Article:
The Story of Pop: 1999 (Chapter 49)

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It’s Thursday, it’s midday, and time to once again see what was storming the UK charts two whole decades ago, with The Story of Pop: 1999. This week: the launch of three feisty Liverpool lasses as they sunk their claws into the top 10…

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The pop explosion that the Spice Girls had started was still in the throes of glory by the time the new millennium dawned. And in 1999 it seemed like every other week there was yet another new pop act ready to come off the starting blocks and onto the shelves at Woolworths and OurPrice.

Late November might have seemed a perilous time to do so, but it had worked long term for both Five and Steps, who just two years previously had launched their debut singles in the bustling pre-Christmas charts of 1997. Which is precisely what Innocent Records, the new pop division of Virgin/EMI did on this very week 20 years ago, following their mammoth success with Billie Piper and Martine McCutcheon.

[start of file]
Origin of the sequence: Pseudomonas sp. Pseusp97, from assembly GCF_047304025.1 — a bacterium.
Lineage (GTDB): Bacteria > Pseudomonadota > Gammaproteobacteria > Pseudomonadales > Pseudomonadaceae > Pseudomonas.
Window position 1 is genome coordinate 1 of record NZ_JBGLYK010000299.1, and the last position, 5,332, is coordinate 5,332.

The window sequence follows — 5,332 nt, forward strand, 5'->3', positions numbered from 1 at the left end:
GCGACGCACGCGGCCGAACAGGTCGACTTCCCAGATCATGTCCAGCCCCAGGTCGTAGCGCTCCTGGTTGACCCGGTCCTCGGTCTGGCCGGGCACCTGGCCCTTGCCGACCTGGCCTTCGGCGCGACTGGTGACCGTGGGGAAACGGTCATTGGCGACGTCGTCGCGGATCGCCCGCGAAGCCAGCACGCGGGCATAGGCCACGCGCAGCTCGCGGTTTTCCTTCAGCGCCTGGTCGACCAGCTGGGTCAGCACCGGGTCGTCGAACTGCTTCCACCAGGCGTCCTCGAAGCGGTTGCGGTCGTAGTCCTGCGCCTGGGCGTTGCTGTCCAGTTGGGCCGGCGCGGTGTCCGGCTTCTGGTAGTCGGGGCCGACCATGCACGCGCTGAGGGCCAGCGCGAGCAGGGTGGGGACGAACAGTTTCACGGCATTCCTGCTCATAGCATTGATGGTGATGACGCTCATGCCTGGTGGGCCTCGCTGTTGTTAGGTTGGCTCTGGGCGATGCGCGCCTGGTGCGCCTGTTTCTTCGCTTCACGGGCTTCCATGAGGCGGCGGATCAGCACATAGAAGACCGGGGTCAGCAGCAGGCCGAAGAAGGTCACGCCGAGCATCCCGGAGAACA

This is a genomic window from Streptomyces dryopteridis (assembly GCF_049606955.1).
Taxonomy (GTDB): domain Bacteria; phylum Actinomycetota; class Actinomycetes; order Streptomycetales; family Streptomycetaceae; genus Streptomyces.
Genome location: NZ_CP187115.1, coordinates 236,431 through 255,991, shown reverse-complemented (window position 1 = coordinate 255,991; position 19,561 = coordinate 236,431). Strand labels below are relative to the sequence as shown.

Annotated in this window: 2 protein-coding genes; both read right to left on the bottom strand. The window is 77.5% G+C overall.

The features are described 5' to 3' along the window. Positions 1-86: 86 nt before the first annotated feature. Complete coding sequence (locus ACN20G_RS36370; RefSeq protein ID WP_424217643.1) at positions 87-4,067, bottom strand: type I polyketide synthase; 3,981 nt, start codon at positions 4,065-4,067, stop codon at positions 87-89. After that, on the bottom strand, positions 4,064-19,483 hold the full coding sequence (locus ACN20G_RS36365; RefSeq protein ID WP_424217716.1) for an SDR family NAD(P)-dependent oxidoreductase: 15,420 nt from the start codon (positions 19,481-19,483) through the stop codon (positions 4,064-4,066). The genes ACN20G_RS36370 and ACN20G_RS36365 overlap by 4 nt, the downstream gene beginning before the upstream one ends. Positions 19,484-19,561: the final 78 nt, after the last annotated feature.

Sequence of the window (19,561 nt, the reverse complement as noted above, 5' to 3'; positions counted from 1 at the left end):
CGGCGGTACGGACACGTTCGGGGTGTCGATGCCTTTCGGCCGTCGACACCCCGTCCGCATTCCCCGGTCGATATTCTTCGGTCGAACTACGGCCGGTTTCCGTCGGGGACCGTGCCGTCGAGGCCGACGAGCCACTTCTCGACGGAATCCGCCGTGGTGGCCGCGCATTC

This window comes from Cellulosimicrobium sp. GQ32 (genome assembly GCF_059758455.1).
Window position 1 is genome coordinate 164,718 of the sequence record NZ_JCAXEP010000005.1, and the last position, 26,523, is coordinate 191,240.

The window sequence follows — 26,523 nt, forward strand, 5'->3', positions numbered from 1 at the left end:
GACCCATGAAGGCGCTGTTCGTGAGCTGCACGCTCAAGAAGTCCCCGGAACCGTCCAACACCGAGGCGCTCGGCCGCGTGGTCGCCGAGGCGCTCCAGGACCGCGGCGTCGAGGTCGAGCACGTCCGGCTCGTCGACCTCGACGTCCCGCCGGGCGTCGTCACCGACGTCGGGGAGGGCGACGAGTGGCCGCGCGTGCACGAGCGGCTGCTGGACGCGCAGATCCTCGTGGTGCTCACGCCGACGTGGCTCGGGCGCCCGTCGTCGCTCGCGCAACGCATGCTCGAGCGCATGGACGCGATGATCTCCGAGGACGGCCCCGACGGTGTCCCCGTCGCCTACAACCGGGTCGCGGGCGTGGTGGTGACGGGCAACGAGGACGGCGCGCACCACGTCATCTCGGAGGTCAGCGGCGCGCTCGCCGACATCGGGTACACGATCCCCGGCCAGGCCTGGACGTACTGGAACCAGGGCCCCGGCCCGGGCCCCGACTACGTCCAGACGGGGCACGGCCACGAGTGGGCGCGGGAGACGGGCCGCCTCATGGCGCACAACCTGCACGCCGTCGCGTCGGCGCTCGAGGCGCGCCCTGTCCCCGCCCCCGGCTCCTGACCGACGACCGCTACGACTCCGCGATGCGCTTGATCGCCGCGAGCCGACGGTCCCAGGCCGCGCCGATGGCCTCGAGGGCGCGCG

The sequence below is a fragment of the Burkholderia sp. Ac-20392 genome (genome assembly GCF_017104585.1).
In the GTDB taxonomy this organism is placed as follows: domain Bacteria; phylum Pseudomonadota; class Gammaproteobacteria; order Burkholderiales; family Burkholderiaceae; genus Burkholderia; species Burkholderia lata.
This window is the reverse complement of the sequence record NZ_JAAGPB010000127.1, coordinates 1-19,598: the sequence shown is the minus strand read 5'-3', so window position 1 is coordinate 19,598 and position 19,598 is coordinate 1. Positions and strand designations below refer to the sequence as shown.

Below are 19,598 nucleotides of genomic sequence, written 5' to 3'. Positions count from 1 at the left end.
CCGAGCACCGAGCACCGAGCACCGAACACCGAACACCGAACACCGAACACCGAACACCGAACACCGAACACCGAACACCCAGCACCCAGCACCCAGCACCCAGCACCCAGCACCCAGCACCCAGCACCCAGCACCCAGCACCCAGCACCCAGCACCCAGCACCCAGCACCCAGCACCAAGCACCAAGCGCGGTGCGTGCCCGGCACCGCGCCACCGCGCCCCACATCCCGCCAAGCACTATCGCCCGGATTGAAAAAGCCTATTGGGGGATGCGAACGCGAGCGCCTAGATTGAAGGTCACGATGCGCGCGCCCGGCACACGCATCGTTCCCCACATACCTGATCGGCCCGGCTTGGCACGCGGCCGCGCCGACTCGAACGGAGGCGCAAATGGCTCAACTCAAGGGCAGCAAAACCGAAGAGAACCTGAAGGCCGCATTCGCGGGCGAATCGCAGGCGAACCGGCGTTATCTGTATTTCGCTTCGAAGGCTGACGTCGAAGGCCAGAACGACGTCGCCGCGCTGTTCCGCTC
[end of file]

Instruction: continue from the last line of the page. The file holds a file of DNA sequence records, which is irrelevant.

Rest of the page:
The brainchild of Andy McCluskey, lead vocalist and songwriter with 80s pop favourites OMD, he’d taken that ultimate rejection in British pop – namely, the snubbing of his band’s final few singles in 1996 by the playlist at Radio 1 – and channelled this frustrated energy into forming a new, feisty all girl pop trio from Liverpool in the North West of England.

Comprising Natasha Hamilton, Liz McClarnon and Kerry Katona (and, if one believes the rumours, a pre-Sugababes fame Heidi Range), Atomic Kitten blasted into view towards the end of that year, following a support slot on 911’s UK tour. They then got a welcome early boost via the bastion of daytime telly royalty that is This Morning with Richard and Judy.

They picked the Kittens as ‘Ones to Watch’ for a week long feature on the show, ahead of the release of their thumping discotastic – and let’s be honest, not exactly lyrically subtle – debut single ‘Right Now’, via a schools tour, and an international release in Japan before it hit shelves in the UK.

A couple of weeks later, the exposure saw to it that it went crashing into the UK top 10 at #10, and was still on the chart once the world had welcomed in the new millennium. Of course, Atomic Kitten’s true biggest success was still over a year away at this point, but they had undoubtedly sunk their claws into the beginnings of chart glory with ‘Right Now’…

Don’t forget to follow our playlist on Spotify – updated weekly so you never miss a song from the story of pop in 1999. And you can leave your memories of the songs below in the comments or Tweet us, using the hashtag #StoryofPop1999.

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